Bird Banding, Avian Perception of Glass, Motus Wildlife Telemetry Tracking and more.
The Powdermill Avian Research Center (PARC) is part of Carnegie Museum of Natural History’s biological research station, Powdermill Nature Reserve. PARC operates a bird banding station, conducts research within the Motus network using telemetry to track birds, and evaluates avian perception of glass in an experimental flight tunnel to help reduce bird window collisions. Visit our Research page to learn more about these and additional avian research efforts underway at PARC. Above all else, the well-being of every bird is always our top priority!
With almost 60 years of experience and over 800,000 birds captured, PARC is uniquely situated to study how birds are responding to our changing world. In this way PARC contributes both to our knowledge of migrating species and to their enhanced survival as well. Visit our PARC History page for more information.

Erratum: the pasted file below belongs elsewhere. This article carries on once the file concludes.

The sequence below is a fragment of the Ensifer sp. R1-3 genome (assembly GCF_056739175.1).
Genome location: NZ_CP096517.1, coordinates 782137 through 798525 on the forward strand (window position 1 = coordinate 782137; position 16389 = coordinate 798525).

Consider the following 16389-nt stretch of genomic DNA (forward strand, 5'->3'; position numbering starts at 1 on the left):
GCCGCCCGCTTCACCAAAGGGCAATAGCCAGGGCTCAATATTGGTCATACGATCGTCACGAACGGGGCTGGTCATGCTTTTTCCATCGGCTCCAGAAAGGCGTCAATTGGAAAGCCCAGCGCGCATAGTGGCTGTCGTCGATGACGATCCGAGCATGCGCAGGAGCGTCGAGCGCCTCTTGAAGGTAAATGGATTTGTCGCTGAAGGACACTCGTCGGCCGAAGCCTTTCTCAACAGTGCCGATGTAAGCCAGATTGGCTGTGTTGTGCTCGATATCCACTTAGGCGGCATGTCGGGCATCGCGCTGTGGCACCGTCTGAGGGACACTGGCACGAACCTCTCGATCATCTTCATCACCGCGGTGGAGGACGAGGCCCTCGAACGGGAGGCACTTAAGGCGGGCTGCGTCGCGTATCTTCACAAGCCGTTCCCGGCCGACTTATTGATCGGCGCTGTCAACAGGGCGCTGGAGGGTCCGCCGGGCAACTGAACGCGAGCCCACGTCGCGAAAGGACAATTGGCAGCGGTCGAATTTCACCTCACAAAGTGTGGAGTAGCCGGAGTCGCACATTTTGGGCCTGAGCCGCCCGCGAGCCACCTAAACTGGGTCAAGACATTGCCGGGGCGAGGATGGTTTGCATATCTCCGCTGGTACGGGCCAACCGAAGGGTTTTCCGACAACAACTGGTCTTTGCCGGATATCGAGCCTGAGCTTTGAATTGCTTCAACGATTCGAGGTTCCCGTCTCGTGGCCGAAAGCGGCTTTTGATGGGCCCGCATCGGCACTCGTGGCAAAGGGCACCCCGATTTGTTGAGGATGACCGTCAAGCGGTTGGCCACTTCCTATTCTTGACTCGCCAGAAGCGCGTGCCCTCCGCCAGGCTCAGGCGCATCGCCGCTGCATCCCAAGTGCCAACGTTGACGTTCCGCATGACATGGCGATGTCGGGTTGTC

Located in the Laurel Highlands of Southwestern Pennsylvania, the PARC facility and its 25 acres of fields, hedgerows, ponds, wetlands, and streams offer a unique opportunity for research partnerships. Graduate students and field researchers find exciting opportunities at PARC in a variety of areas related to our woodland setting. Additionally, seasonal assistants and volunteers have the opportunity to enhance their skills and knowledge of avian research by assisting in PARC’s bird banding program. Researchers interested in collaborations or access to banding data should Contact PARC for more information.
- PARC offers workshops throughout the year for individuals wanting to be trained in bird banding or Motus technology, or to brush up on skills they already possess.
- Throughout the year we welcome visitors who want to understand the research taking place at PARC. Click here to learn more about planning your visit.
- Find out more about events scheduled throughout the year at the Powdermill Avian Research Center.
- Since 1961, birds have been banded at PARC in the Laurel Highlands of Western Pennsylvania. Learn more about the banding process and the reasons for studying birds.